Australian Financial Review
3 July 2006

WIN Corporation will use its latest acquisition, SelecTV, to move into the internet television business and introduce new pay TV channels using content from its other media assets.
The regional media group, owned by Bermuda-based Australian Bruce Gordon, bought 52 per cent of the pay TV operator SelecTV late last week for $23.5 million.
WIN chief executive George Papadopolous said the company had already developed plans for pay TV channels and to use SelecTV and WIN's Digital Distribution Australia subsidiary to create an internet TV business.

The cash offer by WIN trumped a scrip-based bid for SelecTV that wireless broadband company Access Providers lodged in mid-June. Access bid for SelecTV the day after the three-year-old company, which has just 3500 subscribers, called off a float due to lack of investor interest.
Other shareholders in SelecTV include the Myer family, with 11 per cent, SelecTV chief executive Jim Blomfield (3 per cent), former Seek chairman Irvin Rockman (2 per cent), Wilson Asset Management (2 per cent) and Challenger Financial Services (3 per cent).
Challenger is 20 per cent-owned by James Packer's private company, Consolidated Press Holdings.
Mr Papadopolous said SelecTV was a "fantastic opportunity to get a pay TV business in regional and metropolitan markets".

"It's a no-frills operation and very tightly run, which is how we do things at WIN," he said.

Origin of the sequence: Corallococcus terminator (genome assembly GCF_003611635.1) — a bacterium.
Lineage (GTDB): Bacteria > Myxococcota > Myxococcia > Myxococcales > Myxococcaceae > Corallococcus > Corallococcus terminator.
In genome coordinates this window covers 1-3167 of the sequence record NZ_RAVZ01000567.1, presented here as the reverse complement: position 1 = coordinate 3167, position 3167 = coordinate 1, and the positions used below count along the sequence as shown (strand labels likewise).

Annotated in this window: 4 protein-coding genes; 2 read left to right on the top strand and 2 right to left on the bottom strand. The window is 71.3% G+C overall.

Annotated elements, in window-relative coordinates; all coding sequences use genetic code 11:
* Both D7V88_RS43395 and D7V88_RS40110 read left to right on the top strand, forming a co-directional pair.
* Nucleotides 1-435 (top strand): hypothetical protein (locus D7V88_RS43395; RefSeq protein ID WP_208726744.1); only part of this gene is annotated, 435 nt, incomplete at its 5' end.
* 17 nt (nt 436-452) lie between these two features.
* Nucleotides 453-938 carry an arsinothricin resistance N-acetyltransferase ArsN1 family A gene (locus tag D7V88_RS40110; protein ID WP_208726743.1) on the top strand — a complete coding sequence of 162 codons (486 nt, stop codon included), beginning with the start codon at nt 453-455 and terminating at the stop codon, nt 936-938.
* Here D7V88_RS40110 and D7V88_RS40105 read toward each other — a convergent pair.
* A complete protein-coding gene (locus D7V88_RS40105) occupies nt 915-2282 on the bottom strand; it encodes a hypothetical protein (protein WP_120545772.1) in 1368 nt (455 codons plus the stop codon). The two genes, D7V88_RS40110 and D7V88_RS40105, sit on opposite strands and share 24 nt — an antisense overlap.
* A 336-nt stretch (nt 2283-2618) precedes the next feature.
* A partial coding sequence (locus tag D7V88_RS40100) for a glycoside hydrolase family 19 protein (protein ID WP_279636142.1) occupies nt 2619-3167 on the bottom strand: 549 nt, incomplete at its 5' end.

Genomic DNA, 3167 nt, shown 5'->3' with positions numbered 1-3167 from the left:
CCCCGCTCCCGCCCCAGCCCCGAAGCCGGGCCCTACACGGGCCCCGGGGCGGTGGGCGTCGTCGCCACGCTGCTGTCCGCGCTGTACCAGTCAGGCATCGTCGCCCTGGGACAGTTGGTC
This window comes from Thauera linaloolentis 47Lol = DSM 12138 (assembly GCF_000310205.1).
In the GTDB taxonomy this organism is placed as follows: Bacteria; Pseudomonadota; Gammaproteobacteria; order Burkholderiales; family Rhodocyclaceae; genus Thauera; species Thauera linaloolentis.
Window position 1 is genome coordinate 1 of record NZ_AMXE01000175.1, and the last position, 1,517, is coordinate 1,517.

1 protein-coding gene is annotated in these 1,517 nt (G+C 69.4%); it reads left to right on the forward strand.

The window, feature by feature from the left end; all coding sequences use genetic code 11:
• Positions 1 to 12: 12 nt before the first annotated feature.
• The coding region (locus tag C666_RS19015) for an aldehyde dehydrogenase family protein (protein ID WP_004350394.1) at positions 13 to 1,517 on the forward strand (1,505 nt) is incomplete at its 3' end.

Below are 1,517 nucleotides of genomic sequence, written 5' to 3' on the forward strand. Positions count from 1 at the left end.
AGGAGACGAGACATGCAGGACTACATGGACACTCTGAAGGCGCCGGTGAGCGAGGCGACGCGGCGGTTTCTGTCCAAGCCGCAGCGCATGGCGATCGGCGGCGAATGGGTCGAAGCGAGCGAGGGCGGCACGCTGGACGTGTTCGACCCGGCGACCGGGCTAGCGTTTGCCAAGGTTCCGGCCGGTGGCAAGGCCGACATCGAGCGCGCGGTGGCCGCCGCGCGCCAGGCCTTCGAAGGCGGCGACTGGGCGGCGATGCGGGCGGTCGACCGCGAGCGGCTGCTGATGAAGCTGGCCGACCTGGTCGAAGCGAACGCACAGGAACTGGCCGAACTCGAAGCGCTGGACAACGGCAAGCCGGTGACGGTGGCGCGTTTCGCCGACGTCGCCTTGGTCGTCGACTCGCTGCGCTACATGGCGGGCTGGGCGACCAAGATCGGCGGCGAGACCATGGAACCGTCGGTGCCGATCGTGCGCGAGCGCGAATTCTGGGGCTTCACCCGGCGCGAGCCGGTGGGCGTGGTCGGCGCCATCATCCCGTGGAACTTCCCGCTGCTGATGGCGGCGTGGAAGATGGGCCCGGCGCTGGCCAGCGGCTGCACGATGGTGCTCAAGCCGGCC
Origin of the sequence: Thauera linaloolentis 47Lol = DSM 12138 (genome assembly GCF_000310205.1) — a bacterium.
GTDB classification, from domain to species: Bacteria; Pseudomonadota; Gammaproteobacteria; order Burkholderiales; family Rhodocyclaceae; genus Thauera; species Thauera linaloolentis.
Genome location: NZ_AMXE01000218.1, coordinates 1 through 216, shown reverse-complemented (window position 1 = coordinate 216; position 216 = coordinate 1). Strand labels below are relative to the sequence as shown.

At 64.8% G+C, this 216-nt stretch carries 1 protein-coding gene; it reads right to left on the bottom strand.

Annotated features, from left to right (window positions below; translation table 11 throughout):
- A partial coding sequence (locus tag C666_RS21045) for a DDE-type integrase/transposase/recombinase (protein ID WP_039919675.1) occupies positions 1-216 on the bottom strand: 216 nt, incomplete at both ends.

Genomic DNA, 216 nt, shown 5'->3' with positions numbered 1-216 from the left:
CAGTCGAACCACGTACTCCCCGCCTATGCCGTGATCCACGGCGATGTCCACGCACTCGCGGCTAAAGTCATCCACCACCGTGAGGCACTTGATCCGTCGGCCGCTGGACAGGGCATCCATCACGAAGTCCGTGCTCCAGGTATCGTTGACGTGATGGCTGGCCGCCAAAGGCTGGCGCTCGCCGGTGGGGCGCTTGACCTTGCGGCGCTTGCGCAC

SelecTV had revenue of $525,401 in the eight months to February 28 this year and lost $3.7 million. It is burning about $1.1 million a month.

The company runs 36 channels, including BBC World, Bloomberg Television, Cartoon Network, MTV and some foreign-language channels.
It charges $29.95 a month for 20 English-language channels, which was the lowest pay TV subscription rate until Foxtel and Austar recently dropped their prices.

WIN owns Australia's largest regional TV business, plus 10.1 per cent of Ten Network, 42 per cent of Perth TV station STW, the TV infrastructure business Digital Distribution Australia, TV program production company Crawford, 50 per cent of Village cinemas in Tasmania, 50 per cent of the St George Illawarra rugby league club and 1.5 per cent of PBL.
SelecTV needs 80,000 subscribers to break even. Mr Papadopolous said it would reach that number, in part, by targeting the people who were "left stranded" when the ethnic pay TV company TARBS collapsed in 2004.

WIN also hopes to attract subscribers by marketing SelecTV through its regional TV stations.
WIN also plans to create a channel called Aussie Gold for SelecTV, using old Crawford TV series, and create a news channel from WIN's regional TV news services.




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